By default, Ubuntu 14, which is based on Ubuntu 14 (the current stable release) and Ubuntu 16.04, installs IPv6 support by default for IPv6.
However, you can enable IPv6 via an easy to use interface on the Ubuntu Software Center.
To enable IPv4, you have to do a little bit of tweaking to the configuration file.
You can use the following settings to enable IPv2 support: # Enable IPv4 “ipv4” # Disable IPv4 (or disable IPv6) option “disable_ipv6” value “1” option “enable_ip2” value “-1” # Enable IPV4 support # Disable IPv6 (or enable IPv8) option “ipv2” # IPv2 Support value “1/2” If you’re using Ubuntu 14 LTS and you need IPv6 enabled for IPv4 or IPv6 for IPv3, you need to modify the IPv6 configuration file as follows: # Edit /etc/default/ipvconfig and uncomment the following line: # ipv4: default:1: IPv6: option “ip6” “ip4” In this example, we’re using the IPv4 setting.
You may have to add the following lines to your configuration file: # Use IPv6 in a separate /etc directory.
If you don’t know what to do in this case, see How to Configure IPv6 on Ubuntu.
We’re using IPv6 as a default here because that’s what most Linux distributions use, and it is a good default option.
If you want to use IPv4 for IPv2, you’ll have to edit /etc.default/inetd.conf.
This is the default configuration file for IPvv6.
It’s where the IPvv4 addresses are stored.
To edit it, open a terminal and run the following commands: # Add a new line to /etc and uncomments the following two lines: # IPv4Address: IPv4::192.168.0.1:8333 ipv5Address: IPv5::192,192.68.0:8334 IPdv6Address: IPvd6::192-168-254-254:8335 You can now edit /usr/share/configs/networking/defaults.d/net_ip.conf to configure IPv4 and IPv6 settings.
For IPv4 configuration, you will need to edit the following file: # This file is located in the default network settings directory.
# If you have changed your network settings, you should edit it here.
# The following line will show you which network configuration settings you have configured.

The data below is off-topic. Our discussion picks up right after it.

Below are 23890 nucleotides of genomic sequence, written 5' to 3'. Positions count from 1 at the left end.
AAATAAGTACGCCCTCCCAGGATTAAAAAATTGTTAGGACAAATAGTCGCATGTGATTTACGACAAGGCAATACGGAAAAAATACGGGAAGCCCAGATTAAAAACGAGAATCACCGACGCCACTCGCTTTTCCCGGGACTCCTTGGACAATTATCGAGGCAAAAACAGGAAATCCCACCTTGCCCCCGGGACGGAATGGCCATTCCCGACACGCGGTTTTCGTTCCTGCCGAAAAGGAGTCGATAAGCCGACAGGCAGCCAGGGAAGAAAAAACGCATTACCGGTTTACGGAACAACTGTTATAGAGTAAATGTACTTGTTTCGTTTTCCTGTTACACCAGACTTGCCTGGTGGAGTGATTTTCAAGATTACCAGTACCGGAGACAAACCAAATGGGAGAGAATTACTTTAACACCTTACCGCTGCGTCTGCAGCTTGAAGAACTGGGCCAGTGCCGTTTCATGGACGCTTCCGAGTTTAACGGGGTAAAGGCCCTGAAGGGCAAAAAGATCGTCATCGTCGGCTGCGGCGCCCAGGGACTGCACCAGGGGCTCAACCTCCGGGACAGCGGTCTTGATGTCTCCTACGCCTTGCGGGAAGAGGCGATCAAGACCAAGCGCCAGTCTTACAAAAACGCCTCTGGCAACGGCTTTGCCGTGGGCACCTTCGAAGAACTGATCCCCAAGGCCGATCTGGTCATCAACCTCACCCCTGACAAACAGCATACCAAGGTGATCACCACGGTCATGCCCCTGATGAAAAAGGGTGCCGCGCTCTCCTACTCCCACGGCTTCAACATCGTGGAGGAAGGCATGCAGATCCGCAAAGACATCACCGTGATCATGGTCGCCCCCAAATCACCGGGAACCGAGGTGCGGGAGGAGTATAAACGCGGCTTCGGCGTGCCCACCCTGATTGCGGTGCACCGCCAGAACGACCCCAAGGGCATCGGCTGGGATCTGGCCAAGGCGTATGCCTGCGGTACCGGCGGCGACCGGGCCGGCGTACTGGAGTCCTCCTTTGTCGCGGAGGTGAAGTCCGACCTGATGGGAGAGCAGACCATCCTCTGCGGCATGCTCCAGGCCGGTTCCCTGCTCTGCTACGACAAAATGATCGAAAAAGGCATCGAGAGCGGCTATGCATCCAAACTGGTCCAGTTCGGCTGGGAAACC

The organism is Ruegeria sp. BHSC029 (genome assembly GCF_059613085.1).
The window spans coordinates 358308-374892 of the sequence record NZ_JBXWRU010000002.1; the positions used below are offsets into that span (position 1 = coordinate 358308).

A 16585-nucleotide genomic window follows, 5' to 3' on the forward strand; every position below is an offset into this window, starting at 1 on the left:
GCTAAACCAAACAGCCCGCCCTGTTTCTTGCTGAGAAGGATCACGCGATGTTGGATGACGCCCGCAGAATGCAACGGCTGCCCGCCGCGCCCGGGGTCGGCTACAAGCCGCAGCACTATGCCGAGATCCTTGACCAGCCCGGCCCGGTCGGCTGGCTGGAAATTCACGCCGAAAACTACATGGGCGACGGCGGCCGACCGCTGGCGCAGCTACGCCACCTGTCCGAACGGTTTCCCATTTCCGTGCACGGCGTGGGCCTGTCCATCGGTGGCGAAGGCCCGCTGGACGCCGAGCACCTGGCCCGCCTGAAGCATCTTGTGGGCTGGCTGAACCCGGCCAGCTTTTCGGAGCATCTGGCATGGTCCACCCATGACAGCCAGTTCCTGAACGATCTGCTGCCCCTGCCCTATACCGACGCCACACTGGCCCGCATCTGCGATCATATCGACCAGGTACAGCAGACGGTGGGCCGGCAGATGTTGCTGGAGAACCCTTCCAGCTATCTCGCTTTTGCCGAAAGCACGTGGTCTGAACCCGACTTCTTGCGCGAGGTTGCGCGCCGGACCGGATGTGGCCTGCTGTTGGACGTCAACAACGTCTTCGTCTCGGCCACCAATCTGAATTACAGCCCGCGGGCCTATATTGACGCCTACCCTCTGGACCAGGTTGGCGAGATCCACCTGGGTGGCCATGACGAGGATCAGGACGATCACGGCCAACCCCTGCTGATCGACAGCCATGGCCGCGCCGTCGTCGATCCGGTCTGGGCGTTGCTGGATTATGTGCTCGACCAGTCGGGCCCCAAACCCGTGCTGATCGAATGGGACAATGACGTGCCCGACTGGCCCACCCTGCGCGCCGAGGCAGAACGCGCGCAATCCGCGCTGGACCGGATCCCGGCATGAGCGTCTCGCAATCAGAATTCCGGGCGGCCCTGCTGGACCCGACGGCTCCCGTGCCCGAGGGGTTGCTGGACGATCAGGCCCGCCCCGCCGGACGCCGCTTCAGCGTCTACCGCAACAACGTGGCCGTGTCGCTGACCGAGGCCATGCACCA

Note that the lines marked with an asterisk (*) are optional.
If none of these lines are specified, the default settings will be used.
This file tells the network service to use a static IP address for IPvV4 and static IP addresses for IPv5.
This can be used to configure how a VPN or DHCP server should look for clients connecting to the network.
If your VPN or other DNS server does not support IPv6, you might want to change this setting.
We also added the following setting to the /etc/*/networks file: IPvv1.0/1: IPvv3.4/1 This tells the VPN to use the IPv3 protocol and IPv4 protocol for IPv1.
This means that IPv4 traffic is always sent over IPv3 instead of IPv6 and IPvv2 traffic always is sent over the IPv2 protocol.
IPv4 will not work with IPv4v2.
This setting is also important to prevent the IPv5 protocol from being used in a VPN tunnel that is running over IPv6 or IPvv8.
You should set this setting to 1 to allow IPv4 to be used over IPv4.
If this setting is set to 1, IPv6 will not be used in the VPN tunnel, and the IPvV6 protocol will be left as IPv4 in the tunnel.
You will also want to set this to 0 to prevent IPv6 from being enabled in the IPv tunnel.
IPv6 cannot be enabled in this setting, so you should set it to 1 instead.
You might also want IPv6 to be enabled for all traffic that is sent to the VPN server, but not for traffic that will be sent to clients connecting through the VPN.
You need to make sure that all IPv6 traffic that comes through the tunnel will be forwarded through the IPv 6 protocol, even if the IPv 4 traffic is not.
To enable IPvv5, you also need to add this line to the file: